• The present invention also contemplates a method of co-producing hydrogen and electricity, that comprises the steps of providing a variable load for varying the amount of impedance on a system, providing an electrochemical converter capable of producing both hydrogen and electricity, and varying the impedance of the variable load to vary the relative amount of hydrogen and electricity generated by the electrochemical converter.
  • According to one aspect, the method can include the additional step of configuring the variable load to be able to introduce, in a reformer operational mode, at least a minimum impedance amount, where the electrochemical converter is adapted to reform, primarily and only, any unspent input fuel reactant into hydrogen when the variable load is set to the minimum impedance amount. The minimum impedance amount can be about zero, and which corresponds to a short circuit electrical arrangement.
  • According to another aspect, the variable load can be configured to be set to a maximum impedance amount greater than a minimum impedance amount, and which corresponds to an open circuit electrical arrangement across the electrochemical converter.
  • According to still another aspect, the method includes the step of configuring the variable load to be able to introduce, in a co-production operational mode, an impedance amount that is between the maximum impedance amount and the minimum impedance amount so that the electrochemical converter produces both hydrogen and electricity, where the amounts of the hydrogen and electricity produced by the electrochemical converter correspond to the amount of impedance of the variable load.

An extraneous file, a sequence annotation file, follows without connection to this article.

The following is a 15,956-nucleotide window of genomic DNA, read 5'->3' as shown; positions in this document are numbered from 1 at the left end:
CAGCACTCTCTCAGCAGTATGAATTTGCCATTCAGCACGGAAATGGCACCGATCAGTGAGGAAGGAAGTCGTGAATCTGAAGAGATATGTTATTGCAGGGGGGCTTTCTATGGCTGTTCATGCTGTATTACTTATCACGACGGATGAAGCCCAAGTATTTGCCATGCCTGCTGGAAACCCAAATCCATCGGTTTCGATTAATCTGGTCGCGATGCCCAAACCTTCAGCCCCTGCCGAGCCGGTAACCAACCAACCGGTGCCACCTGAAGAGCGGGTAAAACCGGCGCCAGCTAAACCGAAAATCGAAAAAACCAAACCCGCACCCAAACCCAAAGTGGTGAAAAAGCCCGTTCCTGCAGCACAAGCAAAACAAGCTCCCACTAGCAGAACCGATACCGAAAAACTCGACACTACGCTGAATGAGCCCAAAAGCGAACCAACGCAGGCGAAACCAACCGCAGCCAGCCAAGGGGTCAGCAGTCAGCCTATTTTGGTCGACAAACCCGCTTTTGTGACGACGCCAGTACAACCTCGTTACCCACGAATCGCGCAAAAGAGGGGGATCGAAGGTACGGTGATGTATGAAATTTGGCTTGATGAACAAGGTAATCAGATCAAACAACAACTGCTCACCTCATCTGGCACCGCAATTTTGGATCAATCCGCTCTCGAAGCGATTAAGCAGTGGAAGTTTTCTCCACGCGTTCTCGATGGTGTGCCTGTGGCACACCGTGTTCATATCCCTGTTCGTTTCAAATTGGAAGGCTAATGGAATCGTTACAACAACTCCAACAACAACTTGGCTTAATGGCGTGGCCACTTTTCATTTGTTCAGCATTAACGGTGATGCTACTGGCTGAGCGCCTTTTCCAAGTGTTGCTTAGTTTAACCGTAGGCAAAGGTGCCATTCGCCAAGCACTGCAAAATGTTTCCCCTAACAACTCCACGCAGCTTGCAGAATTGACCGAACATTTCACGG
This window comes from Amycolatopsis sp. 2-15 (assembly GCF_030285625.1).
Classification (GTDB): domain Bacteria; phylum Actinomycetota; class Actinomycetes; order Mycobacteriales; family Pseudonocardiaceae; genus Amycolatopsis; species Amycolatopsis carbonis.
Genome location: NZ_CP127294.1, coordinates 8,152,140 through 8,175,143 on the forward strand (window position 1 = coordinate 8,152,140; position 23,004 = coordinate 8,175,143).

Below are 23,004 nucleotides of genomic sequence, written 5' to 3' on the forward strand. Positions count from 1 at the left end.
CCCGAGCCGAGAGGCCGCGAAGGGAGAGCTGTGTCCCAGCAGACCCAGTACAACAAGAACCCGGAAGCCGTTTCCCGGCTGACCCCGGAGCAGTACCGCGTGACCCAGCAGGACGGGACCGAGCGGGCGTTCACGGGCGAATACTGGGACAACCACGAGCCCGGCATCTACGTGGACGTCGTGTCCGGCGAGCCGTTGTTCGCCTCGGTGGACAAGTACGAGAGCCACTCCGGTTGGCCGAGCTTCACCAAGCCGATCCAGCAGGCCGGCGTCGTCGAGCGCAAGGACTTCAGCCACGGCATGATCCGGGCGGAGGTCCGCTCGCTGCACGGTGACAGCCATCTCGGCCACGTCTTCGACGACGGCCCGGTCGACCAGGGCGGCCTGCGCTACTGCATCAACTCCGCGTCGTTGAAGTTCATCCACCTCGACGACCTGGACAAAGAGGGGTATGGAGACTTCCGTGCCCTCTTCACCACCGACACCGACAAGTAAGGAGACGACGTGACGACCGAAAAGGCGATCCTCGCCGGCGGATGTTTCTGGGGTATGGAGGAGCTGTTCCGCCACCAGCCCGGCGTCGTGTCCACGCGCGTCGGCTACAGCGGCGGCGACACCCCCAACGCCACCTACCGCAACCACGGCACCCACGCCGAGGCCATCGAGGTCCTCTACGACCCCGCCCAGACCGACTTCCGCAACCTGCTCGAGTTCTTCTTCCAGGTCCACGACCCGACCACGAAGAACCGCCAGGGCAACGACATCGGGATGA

• The present invention also contemplates an additional method of co-producing hydrogen and electricity, comprising the steps of performing an electrochemical reaction using a fuel cell to produce electricity; supplying heat generated by said electrochemical reaction to an electrode surface of the fuel cell, and performing a reforming process on a fuel supplied to the fuel cell using the heat generated by said electrochemical reaction.
  • The present invention further contemplates a method of co-producing electricity and hydrogen, comprising the steps of providing a fuel cell capable of operating in a fuel cell mode to produce electricity through an electrochemical reaction, in a reformer mode to produce hydrogen rich gas by reforming an input fuel, and in a co-production mode to produce both electricity and hydrogen, and varying the impedance of a variable load to vary the amount of at least one of hydrogen and electricity generated by the fuel cell.
  • The present invention further contemplates a method of producing hydrogen, comprising providing a fuel cell, providing a variable load, wherein the variable load is coupled to the fuel cell, and varying the impedance of the variable load to be substantially zero so that the fuel cell functions as a reformer to produce primarily and only hydrogen.
  • The present invention still further contemplates a method comprising the steps of reforming a fuel to produce hydrogen using a fuel cell; and simultaneously producing electricity using the same fuel cell.
  • The present invention still yet further contemplates a method, comprising the steps of co-producing electricity and hydrogen using a fuel cell, and varying a ratio of electricity to hydrogen produced by the fuel cell with a variable electric load.
  • BRIEF DESCRIPTION OF THE FIGURES